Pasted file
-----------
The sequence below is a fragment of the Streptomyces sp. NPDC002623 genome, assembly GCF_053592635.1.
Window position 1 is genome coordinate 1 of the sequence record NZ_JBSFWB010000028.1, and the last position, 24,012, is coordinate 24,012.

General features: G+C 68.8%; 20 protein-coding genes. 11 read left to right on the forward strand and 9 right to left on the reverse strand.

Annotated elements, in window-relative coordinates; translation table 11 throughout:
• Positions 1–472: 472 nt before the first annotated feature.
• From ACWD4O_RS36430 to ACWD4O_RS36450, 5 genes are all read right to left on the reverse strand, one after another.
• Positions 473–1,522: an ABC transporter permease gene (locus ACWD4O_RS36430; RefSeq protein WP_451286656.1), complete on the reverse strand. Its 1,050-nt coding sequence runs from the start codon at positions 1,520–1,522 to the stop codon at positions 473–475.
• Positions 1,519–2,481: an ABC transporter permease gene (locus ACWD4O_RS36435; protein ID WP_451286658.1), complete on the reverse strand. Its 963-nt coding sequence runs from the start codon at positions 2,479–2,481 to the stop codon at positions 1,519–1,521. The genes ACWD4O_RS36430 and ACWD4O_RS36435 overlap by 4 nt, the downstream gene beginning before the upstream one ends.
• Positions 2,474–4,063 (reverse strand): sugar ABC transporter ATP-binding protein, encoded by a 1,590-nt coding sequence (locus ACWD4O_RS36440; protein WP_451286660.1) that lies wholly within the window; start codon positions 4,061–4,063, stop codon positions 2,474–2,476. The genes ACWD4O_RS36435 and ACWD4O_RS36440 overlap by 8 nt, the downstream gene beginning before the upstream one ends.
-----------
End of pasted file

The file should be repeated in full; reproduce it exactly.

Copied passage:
The sequence below is a fragment of the Streptomyces sp. NPDC002623 genome, assembly GCF_053592635.1.
Window position 1 is genome coordinate 1 of the sequence record NZ_JBSFWB010000028.1, and the last position, 24,012, is coordinate 24,012.

General features: G+C 68.8%; 20 protein-coding genes. 11 read left to right on the forward strand and 9 right to left on the reverse strand.

Annotated elements, in window-relative coordinates; translation table 11 throughout:
• Positions 1–472: 472 nt before the first annotated feature.
• From ACWD4O_RS36430 to ACWD4O_RS36450, 5 genes are all read right to left on the reverse strand, one after another.
• Positions 473–1,522: an ABC transporter permease gene (locus ACWD4O_RS36430; RefSeq protein WP_451286656.1), complete on the reverse strand. Its 1,050-nt coding sequence runs from the start codon at positions 1,520–1,522 to the stop codon at positions 473–475.
• Positions 1,519–2,481: an ABC transporter permease gene (locus ACWD4O_RS36435; protein ID WP_451286658.1), complete on the reverse strand. Its 963-nt coding sequence runs from the start codon at positions 2,479–2,481 to the stop codon at positions 1,519–1,521. The genes ACWD4O_RS36430 and ACWD4O_RS36435 overlap by 4 nt, the downstream gene beginning before the upstream one ends.
• Positions 2,474–4,063 (reverse strand): sugar ABC transporter ATP-binding protein, encoded by a 1,590-nt coding sequence (locus ACWD4O_RS36440; protein WP_451286660.1) that lies wholly within the window; start codon positions 4,061–4,063, stop codon positions 2,474–2,476. The genes ACWD4O_RS36435 and ACWD4O_RS36440 overlap by 8 nt, the downstream gene beginning before the upstream one ends.